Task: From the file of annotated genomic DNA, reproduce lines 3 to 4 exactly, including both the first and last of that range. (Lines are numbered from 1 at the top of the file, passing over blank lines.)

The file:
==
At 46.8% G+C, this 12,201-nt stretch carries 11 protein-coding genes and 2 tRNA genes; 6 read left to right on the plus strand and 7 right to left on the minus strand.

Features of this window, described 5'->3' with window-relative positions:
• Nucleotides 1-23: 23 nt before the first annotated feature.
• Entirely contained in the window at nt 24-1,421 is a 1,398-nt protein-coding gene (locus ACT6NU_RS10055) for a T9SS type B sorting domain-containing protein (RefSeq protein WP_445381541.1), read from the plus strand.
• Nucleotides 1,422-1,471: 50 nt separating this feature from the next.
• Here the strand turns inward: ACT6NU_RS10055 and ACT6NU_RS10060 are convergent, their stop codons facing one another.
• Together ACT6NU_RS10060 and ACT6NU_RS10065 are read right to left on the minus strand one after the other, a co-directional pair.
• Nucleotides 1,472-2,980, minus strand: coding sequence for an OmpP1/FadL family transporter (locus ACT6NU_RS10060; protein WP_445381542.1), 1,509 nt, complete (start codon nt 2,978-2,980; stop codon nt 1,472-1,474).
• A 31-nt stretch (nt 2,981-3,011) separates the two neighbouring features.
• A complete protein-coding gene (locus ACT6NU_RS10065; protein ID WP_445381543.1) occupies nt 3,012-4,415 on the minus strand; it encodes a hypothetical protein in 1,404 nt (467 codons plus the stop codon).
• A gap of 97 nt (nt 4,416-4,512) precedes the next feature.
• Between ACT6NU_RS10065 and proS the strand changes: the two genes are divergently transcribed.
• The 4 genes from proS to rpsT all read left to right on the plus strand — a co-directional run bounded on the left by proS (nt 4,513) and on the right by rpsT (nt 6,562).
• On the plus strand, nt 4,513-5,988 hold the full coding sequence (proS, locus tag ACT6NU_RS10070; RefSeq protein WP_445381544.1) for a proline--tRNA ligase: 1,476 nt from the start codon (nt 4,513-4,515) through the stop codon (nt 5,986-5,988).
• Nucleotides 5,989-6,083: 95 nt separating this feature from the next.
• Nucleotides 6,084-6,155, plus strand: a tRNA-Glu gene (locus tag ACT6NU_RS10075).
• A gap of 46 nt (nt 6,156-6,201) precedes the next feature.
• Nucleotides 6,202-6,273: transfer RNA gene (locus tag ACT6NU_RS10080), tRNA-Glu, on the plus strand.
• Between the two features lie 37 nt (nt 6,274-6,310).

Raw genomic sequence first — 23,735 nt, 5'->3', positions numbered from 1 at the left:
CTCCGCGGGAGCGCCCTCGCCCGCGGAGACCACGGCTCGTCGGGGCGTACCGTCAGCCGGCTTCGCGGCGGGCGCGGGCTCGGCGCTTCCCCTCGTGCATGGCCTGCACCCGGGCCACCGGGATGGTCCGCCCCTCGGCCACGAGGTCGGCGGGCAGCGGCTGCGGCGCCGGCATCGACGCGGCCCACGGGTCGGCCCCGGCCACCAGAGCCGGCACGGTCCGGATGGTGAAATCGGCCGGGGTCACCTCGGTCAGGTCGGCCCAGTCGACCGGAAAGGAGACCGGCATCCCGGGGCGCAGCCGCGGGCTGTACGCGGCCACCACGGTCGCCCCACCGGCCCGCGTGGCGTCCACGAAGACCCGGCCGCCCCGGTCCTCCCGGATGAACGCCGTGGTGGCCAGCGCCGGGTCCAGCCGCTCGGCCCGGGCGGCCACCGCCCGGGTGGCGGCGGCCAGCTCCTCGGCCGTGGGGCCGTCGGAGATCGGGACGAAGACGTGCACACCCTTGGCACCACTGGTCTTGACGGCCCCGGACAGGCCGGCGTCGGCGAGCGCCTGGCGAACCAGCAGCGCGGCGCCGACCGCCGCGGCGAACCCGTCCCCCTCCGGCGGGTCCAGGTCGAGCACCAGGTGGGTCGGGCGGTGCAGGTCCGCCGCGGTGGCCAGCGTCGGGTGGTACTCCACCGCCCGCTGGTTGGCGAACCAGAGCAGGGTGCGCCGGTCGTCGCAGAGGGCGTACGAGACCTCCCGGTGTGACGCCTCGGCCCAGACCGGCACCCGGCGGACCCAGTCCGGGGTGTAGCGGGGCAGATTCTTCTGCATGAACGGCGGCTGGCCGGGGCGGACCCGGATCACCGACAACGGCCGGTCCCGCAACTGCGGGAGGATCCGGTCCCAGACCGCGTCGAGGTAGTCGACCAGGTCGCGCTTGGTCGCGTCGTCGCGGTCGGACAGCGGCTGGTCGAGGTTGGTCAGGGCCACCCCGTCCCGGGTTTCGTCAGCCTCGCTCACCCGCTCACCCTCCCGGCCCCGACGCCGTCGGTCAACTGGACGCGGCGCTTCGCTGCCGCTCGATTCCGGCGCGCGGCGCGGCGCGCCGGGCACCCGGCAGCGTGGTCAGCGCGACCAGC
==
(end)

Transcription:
• Nucleotides 1-23: 23 nt before the first annotated feature.
• Entirely contained in the window at nt 24-1,421 is a 1,398-nt protein-coding gene (locus ACT6NU_RS10055) for a T9SS type B sorting domain-containing protein (RefSeq protein WP_445381541.1), read from the plus strand.